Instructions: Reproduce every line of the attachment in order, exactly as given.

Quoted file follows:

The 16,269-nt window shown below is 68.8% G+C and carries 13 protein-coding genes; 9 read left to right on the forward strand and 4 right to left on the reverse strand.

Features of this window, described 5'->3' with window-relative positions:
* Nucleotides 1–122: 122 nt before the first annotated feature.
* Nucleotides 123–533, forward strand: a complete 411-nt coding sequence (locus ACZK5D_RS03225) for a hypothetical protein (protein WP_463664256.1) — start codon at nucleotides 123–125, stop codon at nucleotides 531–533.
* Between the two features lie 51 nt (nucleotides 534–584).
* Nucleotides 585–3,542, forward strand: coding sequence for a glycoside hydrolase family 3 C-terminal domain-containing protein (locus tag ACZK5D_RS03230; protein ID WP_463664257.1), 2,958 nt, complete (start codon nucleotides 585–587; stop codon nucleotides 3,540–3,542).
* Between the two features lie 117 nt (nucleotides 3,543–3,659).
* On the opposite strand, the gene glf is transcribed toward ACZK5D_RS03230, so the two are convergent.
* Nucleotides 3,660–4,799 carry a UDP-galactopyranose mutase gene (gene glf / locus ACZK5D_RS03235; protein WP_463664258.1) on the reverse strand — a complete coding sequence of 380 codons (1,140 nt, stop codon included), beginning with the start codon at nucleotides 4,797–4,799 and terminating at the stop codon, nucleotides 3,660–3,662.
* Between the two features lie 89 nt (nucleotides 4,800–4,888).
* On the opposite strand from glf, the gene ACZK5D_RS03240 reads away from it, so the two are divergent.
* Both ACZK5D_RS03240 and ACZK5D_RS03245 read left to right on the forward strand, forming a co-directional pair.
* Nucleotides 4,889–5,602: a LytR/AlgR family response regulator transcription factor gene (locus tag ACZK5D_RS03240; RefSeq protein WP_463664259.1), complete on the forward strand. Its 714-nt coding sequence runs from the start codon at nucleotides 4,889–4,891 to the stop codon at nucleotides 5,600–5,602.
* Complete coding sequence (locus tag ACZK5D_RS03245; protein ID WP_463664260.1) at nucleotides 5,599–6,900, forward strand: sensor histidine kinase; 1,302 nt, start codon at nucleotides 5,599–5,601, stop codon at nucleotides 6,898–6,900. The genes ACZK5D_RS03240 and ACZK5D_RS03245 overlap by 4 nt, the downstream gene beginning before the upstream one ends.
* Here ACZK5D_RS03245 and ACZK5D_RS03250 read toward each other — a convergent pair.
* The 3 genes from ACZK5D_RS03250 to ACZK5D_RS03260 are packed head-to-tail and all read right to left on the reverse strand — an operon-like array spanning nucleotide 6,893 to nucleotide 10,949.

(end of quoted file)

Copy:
The 16,269-nt window shown below is 68.8% G+C and carries 13 protein-coding genes; 9 read left to right on the forward strand and 4 right to left on the reverse strand.

Features of this window, described 5'->3' with window-relative positions:
* Nucleotides 1–122: 122 nt before the first annotated feature.
* Nucleotides 123–533, forward strand: a complete 411-nt coding sequence (locus ACZK5D_RS03225) for a hypothetical protein (protein WP_463664256.1) — start codon at nucleotides 123–125, stop codon at nucleotides 531–533.
* Between the two features lie 51 nt (nucleotides 534–584).
* Nucleotides 585–3,542, forward strand: coding sequence for a glycoside hydrolase family 3 C-terminal domain-containing protein (locus tag ACZK5D_RS03230; protein ID WP_463664257.1), 2,958 nt, complete (start codon nucleotides 585–587; stop codon nucleotides 3,540–3,542).
* Between the two features lie 117 nt (nucleotides 3,543–3,659).
* On the opposite strand, the gene glf is transcribed toward ACZK5D_RS03230, so the two are convergent.
* Nucleotides 3,660–4,799 carry a UDP-galactopyranose mutase gene (gene glf / locus ACZK5D_RS03235; protein WP_463664258.1) on the reverse strand — a complete coding sequence of 380 codons (1,140 nt, stop codon included), beginning with the start codon at nucleotides 4,797–4,799 and terminating at the stop codon, nucleotides 3,660–3,662.
* Between the two features lie 89 nt (nucleotides 4,800–4,888).
* On the opposite strand from glf, the gene ACZK5D_RS03240 reads away from it, so the two are divergent.
* Both ACZK5D_RS03240 and ACZK5D_RS03245 read left to right on the forward strand, forming a co-directional pair.
* Nucleotides 4,889–5,602: a LytR/AlgR family response regulator transcription factor gene (locus tag ACZK5D_RS03240; RefSeq protein WP_463664259.1), complete on the forward strand. Its 714-nt coding sequence runs from the start codon at nucleotides 4,889–4,891 to the stop codon at nucleotides 5,600–5,602.
* Complete coding sequence (locus tag ACZK5D_RS03245; protein ID WP_463664260.1) at nucleotides 5,599–6,900, forward strand: sensor histidine kinase; 1,302 nt, start codon at nucleotides 5,599–5,601, stop codon at nucleotides 6,898–6,900. The genes ACZK5D_RS03240 and ACZK5D_RS03245 overlap by 4 nt, the downstream gene beginning before the upstream one ends.
* Here ACZK5D_RS03245 and ACZK5D_RS03250 read toward each other — a convergent pair.
* The 3 genes from ACZK5D_RS03250 to ACZK5D_RS03260 are packed head-to-tail and all read right to left on the reverse strand — an operon-like array spanning nucleotide 6,893 to nucleotide 10,949.